"It gives us the appearance of being barbaric," Texas state Sen. Rodney Ellis proclaimed after Texas Gov. Rick Perry vetoed his bill to ban the execution of mentally retarded killers. Anti-death penalty Californians shouldn't feel too superior: A day after the Perry veto in Texas, the Democratic Assembly in Sacramento buried a similar bill by Assemblywoman Dion Aroner, D-Berkeley.
Liberal commentators are aghast. Say "mentally retarded death-row inmate," and they refer to the retarded inmate executed when Bill Clinton was governor of Arkansas -- the inmate who asked to save the desert from his last meal for a snack after his execution. Or the inmate who says he believes in Santa Claus. Get it? Retarded killer equals innocent puppy, which makes the issue a contest between enlightened good people and barbarians.
It isn't that simple. Ask Ken Anderson, district attorney for Texas' Williamson County. "There's not enough money in the state of Texas to pay me to seek the death penalty against a mentally retarded person," he explained. "I would find such an event to be abhorrent." (I, too, would find it abhorrent to sentence to death a man who doesn't understand what an execution is.)
Still, Anderson opposed the Ellis bill. The public thinks that mentally retarded means someone "carrying the torch for the Special Olympics" who may not be competent to stand trial, he said.
People don't think of Terry Washington who, Perry wrote of his veto, "waited until he and his restaurant manager were alone. He cut the telephone lines, tied her up, and stabbed her 87 times. These calculated actions contradict claims of mental retardation."
Psychologist Tim Derning, who advised Aroner on the California bill, argues that you can't fake mental retardation. While the Aroner bill does not specify what mental retardation is, psychologists use a working diagnostic definition that entails an IQ generally less than 70, the demonstrated inability for a person to cope with two of 10 aspects of everyday life (say communication or community) and evidence of retardation before age 21.
Sounds good. But the New York-based Human Rights Watch reports that Oliver Cruz, a retarded inmate executed in Texas, was tested with an IQ of 64. But as Perry noted, Cruz, who kidnapped, raped and killed a woman, scored in the mid 80s on an IQ test after his sentencing.
"If that bill had passed, there would have been a cottage industry of people giving IQ tests which you, too, could fail," Anderson noted. Imagine the judge-shopping and the shrink-shopping.
Imagine the flood of appeals by death-row inmates who have exhausted other appeals.
Then, there's the likely follow-up legislation. "I don't believe that people with mental retardation as defined in the bill can participate in their own defense," Aroner told me. If they can't participate in their defense, the law says they can't be tried. And if they can't be tried for murder, they can't be tried for other crimes, either.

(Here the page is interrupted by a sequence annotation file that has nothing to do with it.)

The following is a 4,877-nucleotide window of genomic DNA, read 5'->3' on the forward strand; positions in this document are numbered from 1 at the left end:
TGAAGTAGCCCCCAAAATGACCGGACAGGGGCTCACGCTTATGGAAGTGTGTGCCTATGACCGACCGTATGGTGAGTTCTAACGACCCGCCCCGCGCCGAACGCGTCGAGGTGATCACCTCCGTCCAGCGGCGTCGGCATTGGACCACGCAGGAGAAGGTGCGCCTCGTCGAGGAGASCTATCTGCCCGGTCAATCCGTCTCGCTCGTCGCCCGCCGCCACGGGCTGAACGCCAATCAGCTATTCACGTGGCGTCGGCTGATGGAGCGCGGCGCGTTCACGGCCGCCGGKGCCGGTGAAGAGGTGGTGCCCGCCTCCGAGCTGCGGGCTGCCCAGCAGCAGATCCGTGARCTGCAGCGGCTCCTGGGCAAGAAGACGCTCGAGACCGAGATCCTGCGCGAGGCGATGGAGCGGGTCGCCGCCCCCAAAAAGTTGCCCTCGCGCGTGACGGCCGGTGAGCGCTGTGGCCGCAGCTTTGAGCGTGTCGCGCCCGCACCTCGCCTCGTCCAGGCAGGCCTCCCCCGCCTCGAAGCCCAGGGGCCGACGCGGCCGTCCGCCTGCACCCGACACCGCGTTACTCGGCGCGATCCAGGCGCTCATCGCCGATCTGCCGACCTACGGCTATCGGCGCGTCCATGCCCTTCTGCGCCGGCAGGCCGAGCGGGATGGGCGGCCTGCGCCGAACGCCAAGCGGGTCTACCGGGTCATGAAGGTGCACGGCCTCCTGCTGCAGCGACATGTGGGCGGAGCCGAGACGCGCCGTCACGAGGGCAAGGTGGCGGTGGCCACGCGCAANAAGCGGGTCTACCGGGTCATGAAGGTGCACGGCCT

Aroner's adviser Derning believes that some retarded defendants are competent for trial, others are not. The stereotype about retarded people is that they can't really do anything, he said. What you find in capital cases is that their IQ's fall between 60 and 75," he said. "They're not severely retarded."
Derning cautioned that many "people with mental retardation spend a lifetime trying to hide it." Some are so anxious to please that they say things that aren't true.
New York Times columnist Bob Herbert writes about a retarded man who was sentenced to death after he admitted to raping and killing a young woman in 1983. His sentence was commuted to life and later DNA evidence cleared him of the crime. It seems Earl Washington Jr. confessed because he was eager to please the police when they interrogated him. The story shows the need to handle cases with mentally retarded defendants with extra care.
But how many Earl Washingtons are there? Aroner could not name one mentally retarded inmate on California's Death Row. Department of Corrections spokesman Russ Heimerich said there are no recognized mentally retarded inmates on Death Row, although one inmate is seeking such recognition. Derning, however, argues that statistically there must be retarded inmates among a Death-Row population just shy of 600. (He refused to say whether he represents any inmates making the claim.)
Any bill banning executions for mentally retarded inmates sounds noble and clean. Who could oppose it? But if voters believe that the Ellis bill in Texas or the Aroner bill in California would be used judiciously and sparingly, if they believe these bills wouldn't turn into a "why-not" appeal for ruthless killers, well, they probably also believe in Santa Claus.